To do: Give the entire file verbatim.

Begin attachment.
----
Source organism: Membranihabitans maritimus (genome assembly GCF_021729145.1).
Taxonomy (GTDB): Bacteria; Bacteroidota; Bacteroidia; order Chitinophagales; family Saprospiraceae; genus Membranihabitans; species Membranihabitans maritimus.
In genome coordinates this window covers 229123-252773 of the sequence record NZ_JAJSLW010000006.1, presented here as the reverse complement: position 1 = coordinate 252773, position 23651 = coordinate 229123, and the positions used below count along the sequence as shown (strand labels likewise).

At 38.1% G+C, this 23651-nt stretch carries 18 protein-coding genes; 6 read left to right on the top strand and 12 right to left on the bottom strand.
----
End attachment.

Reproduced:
Source organism: Membranihabitans maritimus (genome assembly GCF_021729145.1).
Taxonomy (GTDB): Bacteria; Bacteroidota; Bacteroidia; order Chitinophagales; family Saprospiraceae; genus Membranihabitans; species Membranihabitans maritimus.
In genome coordinates this window covers 229123-252773 of the sequence record NZ_JAJSLW010000006.1, presented here as the reverse complement: position 1 = coordinate 252773, position 23651 = coordinate 229123, and the positions used below count along the sequence as shown (strand labels likewise).

At 38.1% G+C, this 23651-nt stretch carries 18 protein-coding genes; 6 read left to right on the top strand and 12 right to left on the bottom strand.